Kyung-sook Shin’s 2009 novel “Please Look After Mom” is the tale of a mother’s disappearance. It is a story told through a series of flashbacks, each chapter taking on a different relative’s perspective, designed to give the reader a sense of the woman they’ve lost. It has only been translated into English this year, though it has had print runs in 19 countries.
“Please Look After Mom” is very clearly intended for a middle-aged readership, which means I am not the target demographic. The book is preoccupied with the past and contains an affection for the way things used to be; it’s pretty much crack cocaine for the 40+ literate crowd. Despite not being particularly courted by the author, I did enjoy the book. Part of it is a universality of themes: anyone with a remotely stable mother figure, even one sibling and a capacity for nostalgia can relate.
Each chapter is told from a different perspective — the woman’s children or spouse, or herself. It’s a technique which allows for both a clearer picture of the title character (as well as motherhood and all those other exciting tropes) and of the family as a whole as they bounce back and forth between coolly supporting each other and struggling to remain civil through old, repressed tensions and sharp new ones.
The book is also technically well-executed, and contains some interesting stylistic decisions.
While flashbacks have a tendency to bog down the reader, Shin makes generous use of vignettes. The repeated breaks keep the reading light, and the continual starts lend the piece momentum. While every child’s narrative is packed with flashbacks, perhaps the most past-obsessed section is the first. This makes sense: Shin needed to set the stage and tack emotional weight to the details of the mother’s life as quickly and efficiently as possible.
The chapters drift between first, second and third person. Second person is perhaps the rarest narrative mode and of course more intimate than third person (and arguably first person as well). The insistence of the story that “You do this,” “You do that,” is fresh at first but rapidly becomes confrontational. It’s accusatory and turns the guilt and self recrimination of the eldest daughter and father directly into emotional impact. In the case of the eldest daughter’s chapter, the mantra “I should have been at home” gets repeated from different angles throughout the first section, and turns sharp with the second person narrative. The father’s chapter is consumed with guilt — from a mangled and secretive marriage to survivor’s guilt.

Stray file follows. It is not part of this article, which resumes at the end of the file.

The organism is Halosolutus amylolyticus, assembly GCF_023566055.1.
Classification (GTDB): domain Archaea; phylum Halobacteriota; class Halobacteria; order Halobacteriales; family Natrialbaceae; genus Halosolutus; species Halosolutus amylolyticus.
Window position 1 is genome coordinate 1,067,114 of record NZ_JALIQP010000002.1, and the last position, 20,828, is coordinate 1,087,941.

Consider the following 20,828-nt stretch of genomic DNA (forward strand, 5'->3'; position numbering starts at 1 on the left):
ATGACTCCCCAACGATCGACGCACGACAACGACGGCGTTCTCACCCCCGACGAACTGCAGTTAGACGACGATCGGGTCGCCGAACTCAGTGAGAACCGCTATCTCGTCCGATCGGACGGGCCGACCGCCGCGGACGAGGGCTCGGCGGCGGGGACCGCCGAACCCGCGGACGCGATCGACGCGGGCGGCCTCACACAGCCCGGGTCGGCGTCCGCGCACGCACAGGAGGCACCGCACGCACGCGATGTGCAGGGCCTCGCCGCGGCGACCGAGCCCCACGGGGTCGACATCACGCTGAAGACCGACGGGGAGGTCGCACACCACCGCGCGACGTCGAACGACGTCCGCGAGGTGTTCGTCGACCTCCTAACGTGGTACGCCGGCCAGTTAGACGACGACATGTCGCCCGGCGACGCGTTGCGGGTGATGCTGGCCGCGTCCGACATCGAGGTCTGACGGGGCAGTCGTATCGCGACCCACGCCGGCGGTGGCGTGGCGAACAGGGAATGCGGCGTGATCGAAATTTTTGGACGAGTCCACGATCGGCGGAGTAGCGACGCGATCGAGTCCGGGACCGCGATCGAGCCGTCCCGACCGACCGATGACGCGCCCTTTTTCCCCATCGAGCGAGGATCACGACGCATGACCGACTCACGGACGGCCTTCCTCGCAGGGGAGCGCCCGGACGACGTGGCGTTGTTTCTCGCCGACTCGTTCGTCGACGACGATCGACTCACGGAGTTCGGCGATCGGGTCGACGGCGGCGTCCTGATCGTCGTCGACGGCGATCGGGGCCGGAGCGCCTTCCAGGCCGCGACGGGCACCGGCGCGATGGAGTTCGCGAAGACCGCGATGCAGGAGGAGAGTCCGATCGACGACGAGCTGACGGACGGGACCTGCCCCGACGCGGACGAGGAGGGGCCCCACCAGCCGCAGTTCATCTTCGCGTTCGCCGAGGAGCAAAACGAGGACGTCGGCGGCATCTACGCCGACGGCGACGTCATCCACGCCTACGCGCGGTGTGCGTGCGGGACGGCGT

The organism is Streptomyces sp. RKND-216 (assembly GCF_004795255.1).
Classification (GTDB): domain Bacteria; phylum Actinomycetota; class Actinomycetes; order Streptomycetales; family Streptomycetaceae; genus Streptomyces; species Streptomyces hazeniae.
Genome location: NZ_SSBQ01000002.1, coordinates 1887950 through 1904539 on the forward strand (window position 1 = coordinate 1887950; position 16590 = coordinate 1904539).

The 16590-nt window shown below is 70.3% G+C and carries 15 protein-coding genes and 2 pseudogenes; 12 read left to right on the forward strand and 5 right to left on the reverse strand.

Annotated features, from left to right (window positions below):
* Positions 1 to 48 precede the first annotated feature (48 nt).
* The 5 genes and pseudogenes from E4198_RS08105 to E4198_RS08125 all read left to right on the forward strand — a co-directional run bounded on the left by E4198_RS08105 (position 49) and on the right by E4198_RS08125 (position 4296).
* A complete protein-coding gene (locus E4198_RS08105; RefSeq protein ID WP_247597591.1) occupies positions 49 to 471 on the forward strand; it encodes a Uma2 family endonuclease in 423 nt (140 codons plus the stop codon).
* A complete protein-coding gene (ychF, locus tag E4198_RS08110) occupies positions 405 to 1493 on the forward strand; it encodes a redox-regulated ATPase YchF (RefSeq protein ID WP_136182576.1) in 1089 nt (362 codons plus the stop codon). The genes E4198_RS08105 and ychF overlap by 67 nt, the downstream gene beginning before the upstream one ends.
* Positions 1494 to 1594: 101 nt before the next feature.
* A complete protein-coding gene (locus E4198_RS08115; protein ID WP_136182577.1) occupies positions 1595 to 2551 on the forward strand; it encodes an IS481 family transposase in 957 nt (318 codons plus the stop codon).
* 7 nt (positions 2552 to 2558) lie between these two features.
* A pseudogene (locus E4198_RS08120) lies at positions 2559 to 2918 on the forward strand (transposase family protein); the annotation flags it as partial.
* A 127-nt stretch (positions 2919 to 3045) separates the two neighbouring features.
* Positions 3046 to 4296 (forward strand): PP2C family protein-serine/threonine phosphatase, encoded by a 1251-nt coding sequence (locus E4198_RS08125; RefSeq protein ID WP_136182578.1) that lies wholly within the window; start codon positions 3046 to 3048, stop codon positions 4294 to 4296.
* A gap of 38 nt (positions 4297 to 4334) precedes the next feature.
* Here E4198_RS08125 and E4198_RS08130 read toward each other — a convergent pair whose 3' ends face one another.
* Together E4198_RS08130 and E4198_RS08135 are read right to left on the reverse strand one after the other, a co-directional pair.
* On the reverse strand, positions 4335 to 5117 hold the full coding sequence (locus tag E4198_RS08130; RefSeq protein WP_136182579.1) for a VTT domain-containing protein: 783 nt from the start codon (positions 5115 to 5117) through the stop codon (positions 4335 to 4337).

If there are any complaints about this book, my guess is they will be in regard to the perspective shifts. Each chapter is clearly delineated, but at first readers are unsure whose eyes they’re looking through. It was clearly intentional I believe to act as a short-lived engine/hook for each chapter. I have to wonder if it was more clear in Korean, as the use or disuse of honorifics would make the relative age of the narrator immediately apparent. All the same, it’s not incomprehensible in English, and forcing the reader to do a little work makes them invest more in the story and its characters. Should you read “Please Look After Mom,” persevere through the confusion. It’ll prove worth it.
Shin puts each piece of the novel on display; you can track each technique, see each element at work, and easily divine the purpose of every choice she made. While some stories seem a haphazard scramble of ingredients mashed together, which sometimes are good seemingly by accident (they’re not, of course, but they play at chaos), “Please Look After Mom” has next to zero mess. Instead of a casserole slop, Shin’s crafted some very high class kimbap. Each ingredient, each technique used, is presented clearly and placed precisely where it’s most effective. If you are looking for a well written, thoughtfully constructed family drama, “Please Look After Mom” is for you.
ⓒ Jeju Weekly 2009 (http://www.jejuweekly.com)
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